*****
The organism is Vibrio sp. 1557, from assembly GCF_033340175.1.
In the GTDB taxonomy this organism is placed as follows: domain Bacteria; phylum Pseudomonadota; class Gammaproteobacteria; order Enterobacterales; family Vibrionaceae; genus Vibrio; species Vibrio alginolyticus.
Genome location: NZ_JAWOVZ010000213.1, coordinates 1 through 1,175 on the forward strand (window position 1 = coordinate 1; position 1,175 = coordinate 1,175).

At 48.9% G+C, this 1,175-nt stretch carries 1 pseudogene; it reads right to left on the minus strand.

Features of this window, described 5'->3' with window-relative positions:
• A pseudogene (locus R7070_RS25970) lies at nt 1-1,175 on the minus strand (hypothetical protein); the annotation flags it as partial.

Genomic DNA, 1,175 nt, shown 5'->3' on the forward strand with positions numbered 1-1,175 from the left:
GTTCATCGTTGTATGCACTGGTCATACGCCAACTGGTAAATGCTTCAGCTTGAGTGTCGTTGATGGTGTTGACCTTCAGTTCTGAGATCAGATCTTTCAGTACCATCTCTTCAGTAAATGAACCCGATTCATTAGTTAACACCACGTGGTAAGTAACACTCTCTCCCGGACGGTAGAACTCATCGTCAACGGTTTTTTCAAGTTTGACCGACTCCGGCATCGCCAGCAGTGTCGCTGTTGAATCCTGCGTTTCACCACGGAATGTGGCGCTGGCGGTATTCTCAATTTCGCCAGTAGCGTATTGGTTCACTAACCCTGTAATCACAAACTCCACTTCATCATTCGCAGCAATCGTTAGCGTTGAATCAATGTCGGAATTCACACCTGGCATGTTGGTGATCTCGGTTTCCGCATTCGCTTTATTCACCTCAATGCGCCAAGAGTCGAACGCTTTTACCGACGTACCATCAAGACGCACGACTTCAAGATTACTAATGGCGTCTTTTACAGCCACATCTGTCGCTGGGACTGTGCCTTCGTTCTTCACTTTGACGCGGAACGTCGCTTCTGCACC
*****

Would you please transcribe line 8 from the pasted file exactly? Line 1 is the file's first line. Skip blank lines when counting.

GTTCATCGTTGTATGCACTGGTCATACGCCAACTGGTAAATGCTTCAGCTTGAGTGTCGTTGATGGTGTTGACCTTCAGTTCTGAGATCAGATCTTTCAGTACCATCTCTTCAGTAAATGAACCCGATTCATTAGTTAACACCACGTGGTAAGTAACACTCTCTCCCGGACGGTAGAACTCATCGTCAACGGTTTTTTCAAGTTTGACCGACTCCGGCATCGCCAGCAGTGTCGCTGTTGAATCCTGCGTTTCACCACGGAATGTGGCGCTGGCGGTATTCTCAATTTCGCCAGTAGCGTATTGGTTCACTAACCCTGTAATCACAAACTCCACTTCATCATTCGCAGCAATCGTTAGCGTTGAATCAATGTCGGAATTCACACCTGGCATGTTGGTGATCTCGGTTTCCGCATTCGCTTTATTCACCTCAATGCGCCAAGAGTCGAACGCTTTTACCGACGTACCATCAAGACGCACGACTTCAAGATTACTAATGGCGTCTTTTACAGCCACATCTGTCGCTGGGACTGTGCCTTCGTTCTTCACTTTGACGCGGAACGTCGCTTCTGCACC